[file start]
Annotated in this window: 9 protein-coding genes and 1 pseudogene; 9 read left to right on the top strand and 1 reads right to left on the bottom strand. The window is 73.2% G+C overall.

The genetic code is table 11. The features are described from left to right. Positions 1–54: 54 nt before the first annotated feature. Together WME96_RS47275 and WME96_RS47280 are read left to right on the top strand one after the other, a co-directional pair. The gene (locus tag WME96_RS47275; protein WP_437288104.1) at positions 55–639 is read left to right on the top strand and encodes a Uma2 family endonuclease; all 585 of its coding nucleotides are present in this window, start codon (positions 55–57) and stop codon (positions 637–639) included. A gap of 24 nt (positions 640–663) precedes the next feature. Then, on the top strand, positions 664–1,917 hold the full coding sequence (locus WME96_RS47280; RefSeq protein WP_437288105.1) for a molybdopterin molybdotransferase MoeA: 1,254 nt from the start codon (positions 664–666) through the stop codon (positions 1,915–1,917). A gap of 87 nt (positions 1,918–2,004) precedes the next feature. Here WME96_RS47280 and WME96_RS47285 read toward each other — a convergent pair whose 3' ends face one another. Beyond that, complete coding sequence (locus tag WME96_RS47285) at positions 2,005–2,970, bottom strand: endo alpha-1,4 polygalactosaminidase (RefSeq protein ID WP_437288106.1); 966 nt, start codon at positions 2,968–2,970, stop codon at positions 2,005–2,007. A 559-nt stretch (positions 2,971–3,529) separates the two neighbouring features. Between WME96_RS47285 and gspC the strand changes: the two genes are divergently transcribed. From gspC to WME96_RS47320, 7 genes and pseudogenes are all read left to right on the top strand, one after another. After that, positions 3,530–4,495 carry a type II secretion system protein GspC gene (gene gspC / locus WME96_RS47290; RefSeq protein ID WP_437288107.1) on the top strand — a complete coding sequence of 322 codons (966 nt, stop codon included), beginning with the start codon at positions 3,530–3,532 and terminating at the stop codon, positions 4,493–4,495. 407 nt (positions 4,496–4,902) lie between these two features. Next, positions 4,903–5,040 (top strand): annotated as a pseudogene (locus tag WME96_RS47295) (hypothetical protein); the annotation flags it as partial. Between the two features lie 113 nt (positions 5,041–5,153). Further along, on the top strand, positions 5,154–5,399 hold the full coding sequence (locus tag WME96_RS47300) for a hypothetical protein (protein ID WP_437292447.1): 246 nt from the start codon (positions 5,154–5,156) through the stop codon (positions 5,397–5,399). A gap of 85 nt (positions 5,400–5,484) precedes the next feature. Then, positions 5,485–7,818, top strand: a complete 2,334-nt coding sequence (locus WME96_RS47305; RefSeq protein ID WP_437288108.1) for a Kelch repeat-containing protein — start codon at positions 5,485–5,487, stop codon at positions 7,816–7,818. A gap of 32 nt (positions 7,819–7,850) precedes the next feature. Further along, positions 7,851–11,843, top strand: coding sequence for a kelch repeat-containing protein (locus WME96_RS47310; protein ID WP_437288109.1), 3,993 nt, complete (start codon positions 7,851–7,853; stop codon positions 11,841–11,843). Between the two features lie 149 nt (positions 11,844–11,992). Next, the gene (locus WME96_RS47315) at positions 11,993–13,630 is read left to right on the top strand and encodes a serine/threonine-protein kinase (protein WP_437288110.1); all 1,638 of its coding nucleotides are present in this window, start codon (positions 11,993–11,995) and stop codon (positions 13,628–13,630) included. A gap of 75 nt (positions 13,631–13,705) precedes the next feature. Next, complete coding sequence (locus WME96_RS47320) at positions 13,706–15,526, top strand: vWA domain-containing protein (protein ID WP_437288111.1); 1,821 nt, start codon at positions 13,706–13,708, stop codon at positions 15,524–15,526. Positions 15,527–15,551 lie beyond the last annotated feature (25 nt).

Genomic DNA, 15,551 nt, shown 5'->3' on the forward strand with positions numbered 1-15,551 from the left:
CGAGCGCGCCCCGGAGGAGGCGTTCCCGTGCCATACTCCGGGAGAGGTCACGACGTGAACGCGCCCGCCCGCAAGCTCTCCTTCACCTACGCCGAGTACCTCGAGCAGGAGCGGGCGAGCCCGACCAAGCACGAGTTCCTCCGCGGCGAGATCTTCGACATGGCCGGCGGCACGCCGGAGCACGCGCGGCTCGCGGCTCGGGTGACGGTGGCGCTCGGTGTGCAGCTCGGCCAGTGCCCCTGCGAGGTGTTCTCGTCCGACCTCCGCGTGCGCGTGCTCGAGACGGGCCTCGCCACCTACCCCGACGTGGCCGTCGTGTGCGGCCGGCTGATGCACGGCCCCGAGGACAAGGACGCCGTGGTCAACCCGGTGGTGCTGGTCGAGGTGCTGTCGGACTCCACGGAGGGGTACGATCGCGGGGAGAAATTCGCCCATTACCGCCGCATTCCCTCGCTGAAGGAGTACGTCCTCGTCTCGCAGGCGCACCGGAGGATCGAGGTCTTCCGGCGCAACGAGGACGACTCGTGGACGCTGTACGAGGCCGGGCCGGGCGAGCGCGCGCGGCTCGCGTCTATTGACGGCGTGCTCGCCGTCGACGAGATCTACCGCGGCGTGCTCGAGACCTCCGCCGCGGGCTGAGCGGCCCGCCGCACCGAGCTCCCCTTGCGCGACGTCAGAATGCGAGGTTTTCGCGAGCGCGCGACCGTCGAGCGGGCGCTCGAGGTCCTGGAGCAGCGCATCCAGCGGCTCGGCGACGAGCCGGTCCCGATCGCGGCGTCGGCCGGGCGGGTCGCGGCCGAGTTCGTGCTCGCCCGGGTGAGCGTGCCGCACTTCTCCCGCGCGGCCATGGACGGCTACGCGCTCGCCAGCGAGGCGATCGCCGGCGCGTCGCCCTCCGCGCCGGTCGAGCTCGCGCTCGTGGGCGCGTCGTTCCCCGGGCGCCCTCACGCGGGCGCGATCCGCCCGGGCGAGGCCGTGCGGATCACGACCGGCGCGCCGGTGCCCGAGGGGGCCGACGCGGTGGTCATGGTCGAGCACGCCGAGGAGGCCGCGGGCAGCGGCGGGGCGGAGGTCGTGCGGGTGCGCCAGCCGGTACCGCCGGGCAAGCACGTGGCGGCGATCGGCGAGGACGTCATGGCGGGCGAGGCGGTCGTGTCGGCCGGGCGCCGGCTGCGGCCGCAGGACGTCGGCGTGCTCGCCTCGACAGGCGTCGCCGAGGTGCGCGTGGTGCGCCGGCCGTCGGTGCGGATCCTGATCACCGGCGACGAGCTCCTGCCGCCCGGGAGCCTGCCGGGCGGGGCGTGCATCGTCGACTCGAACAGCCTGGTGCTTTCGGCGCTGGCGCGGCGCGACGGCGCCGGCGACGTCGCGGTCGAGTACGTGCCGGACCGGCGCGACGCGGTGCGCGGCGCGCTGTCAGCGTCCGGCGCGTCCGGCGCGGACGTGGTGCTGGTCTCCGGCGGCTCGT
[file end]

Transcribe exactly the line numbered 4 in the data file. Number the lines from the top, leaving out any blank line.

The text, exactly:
CGAGCGCGCCCCGGAGGAGGCGTTCCCGTGCCATACTCCGGGAGAGGTCACGACGTGAACGCGCCCGCCCGCAAGCTCTCCTTCACCTACGCCGAGTACCTCGAGCAGGAGCGGGCGAGCCCGACCAAGCACGAGTTCCTCCGCGGCGAGATCTTCGACATGGCCGGCGGCACGCCGGAGCACGCGCGGCTCGCGGCTCGGGTGACGGTGGCGCTCGGTGTGCAGCTCGGCCAGTGCCCCTGCGAGGTGTTCTCGTCCGACCTCCGCGTGCGCGTGCTCGAGACGGGCCTCGCCACCTACCCCGACGTGGCCGTCGTGTGCGGCCGGCTGATGCACGGCCCCGAGGACAAGGACGCCGTGGTCAACCCGGTGGTGCTGGTCGAGGTGCTGTCGGACTCCACGGAGGGGTACGATCGCGGGGAGAAATTCGCCCATTACCGCCGCATTCCCTCGCTGAAGGAGTACGTCCTCGTCTCGCAGGCGCACCGGAGGATCGAGGTCTTCCGGCGCAACGAGGACGACTCGTGGACGCTGTACGAGGCCGGGCCGGGCGAGCGCGCGCGGCTCGCGTCTATTGACGGCGTGCTCGCCGTCGACGAGATCTACCGCGGCGTGCTCGAGACCTCCGCCGCGGGCTGAGCGGCCCGCCGCACCGAGCTCCCCTTGCGCGACGTCAGAATGCGAGGTTTTCGCGAGCGCGCGACCGTCGAGCGGGCGCTCGAGGTCCTGGAGCAGCGCATCCAGCGGCTCGGCGACGAGCCGGTCCCGATCGCGGCGTCGGCCGGGCGGGTCGCGGCCGAGTTCGTGCTCGCCCGGGTGAGCGTGCCGCACTTCTCCCGCGCGGCCATGGACGGCTACGCGCTCGCCAGCGAGGCGATCGCCGGCGCGTCGCCCTCCGCGCCGGTCGAGCTCGCGCTCGTGGGCGCGTCGTTCCCCGGGCGCCCTCACGCGGGCGCGATCCGCCCGGGCGAGGCCGTGCGGATCACGACCGGCGCGCCGGTGCCCGAGGGGGCCGACGCGGTGGTCATGGTCGAGCACGCCGAGGAGGCCGCGGGCAGCGGCGGGGCGGAGGTCGTGCGGGTGCGCCAGCCGGTACCGCCGGGCAAGCACGTGGCGGCGATCGGCGAGGACGTCATGGCGGGCGAGGCGGTCGTGTCGGCCGGGCGCCGGCTGCGGCCGCAGGACGTCGGCGTGCTCGCCTCGACAGGCGTCGCCGAGGTGCGCGTGGTGCGCCGGCCGTCGGTGCGGATCCTGATCACCGGCGACGAGCTCCTGCCGCCCGGGAGCCTGCCGGGCGGGGCGTGCATCGTCGACTCGAACAGCCTGGTGCTTTCGGCGCTGGCGCGGCGCGACGGCGCCGGCGACGTCGCGGTCGAGTACGTGCCGGACCGGCGCGACGCGGTGCGCGGCGCGCTGTCAGCGTCCGGCGCGTCCGGCGCGGACGTGGTGCTGGTCTCCGGCGGCTCGT